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I'm looking at algebraic plane curves of the form $F(x,y)=0$ and trying to figure out why for points on the curve such that $\frac{\partial F}{\partial x} = \frac{\partial F}{\partial y}=0$, the plane curve has a singularity.

I've been looking at the surface $z=y^2-x^3$ and comparing it to $z=y-x^2$ and trying my darndest to understand what about having a flat tangent plane causes the corresponding curve to have a singularity right at the point where the surface 'dips' into the $z=0$ plane. So not being able to figure out geometrically/intuitively why one thing causes the other, I started looking for a proof of this fact hoping that it would show me the 'why' of it, but I can't find one online or in any of my books.

Can someone explain intuitively why this is, and maybe point me in the direction of a proof as well?

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There's a lot to unpack here. First, what is your definition of singularity? Second, are you looking at curves or surfaces? – Matt Jan 21 '13 at 1:36
Maybe I wasn't clear enough in my wording. I'm talking about singularities of algebraic curves here, I'm just looking at surfaces because those are where you take your partial derivatives. As for a definition of singularity well I'm not sure I have a good one, beyond calling it any point which does not have a unique well defined tangent line. – esproff Jan 21 '13 at 1:44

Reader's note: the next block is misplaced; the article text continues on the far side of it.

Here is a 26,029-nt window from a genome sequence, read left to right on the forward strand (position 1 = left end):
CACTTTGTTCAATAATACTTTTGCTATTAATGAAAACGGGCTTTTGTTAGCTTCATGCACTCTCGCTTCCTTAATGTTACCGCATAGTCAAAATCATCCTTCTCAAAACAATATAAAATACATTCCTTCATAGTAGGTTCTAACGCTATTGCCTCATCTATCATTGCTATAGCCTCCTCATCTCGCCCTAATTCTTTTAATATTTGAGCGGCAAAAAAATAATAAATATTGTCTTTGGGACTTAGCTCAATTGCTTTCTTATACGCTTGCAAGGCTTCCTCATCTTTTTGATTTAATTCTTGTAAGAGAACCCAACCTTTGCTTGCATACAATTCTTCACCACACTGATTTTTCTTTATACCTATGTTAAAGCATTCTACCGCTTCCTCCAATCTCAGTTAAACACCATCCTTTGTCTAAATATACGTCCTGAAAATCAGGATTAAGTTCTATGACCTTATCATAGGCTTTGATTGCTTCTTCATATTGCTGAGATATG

I mean crossing singularities don't satisfy the implicit function theorem, but each line generally has a well defined tangent line, while cusp singularities it's the opposite. Both however satisfy the partial derivative criterion for being a singularity, so maybe I should take that as a definition instead of a theorem to be proven? Or is the best definition that no open set around the point is homeomorphic to $\mathbb{R}$ (for curves)? – esproff Jan 21 '13 at 1:46
@cat, I don’t understand what you mean by “looking at surfaces because those are where you take your partial derivatives”. – Lubin Jan 21 '13 at 2:36
@Rahul, it certainly looks to me as if $x^3-y^3=0$ has a singularity at the origin, since the locus is three lines that intersect there. – Lubin Jan 21 '13 at 2:38
up vote 3 down vote accepted

I’ve applauded someone else here at MSE for wanting to have an intuition different from others’, and I’ll say the same to you: differing intuitions lead to more interesting mathematics. But yet, I don’t think it’s at all productive to think of a curve $F(x,y)=0$ in the plane as the intersection of the surface $z=F(x,y)$ with the $(x,y)$-plane.

If you aren’t willing to accept the condition $\partial F/\partial x=\partial F/\partial y=0$ at a point $P$ as the definition of a singular point, then you need an independent definition of what it means for a point to be singular.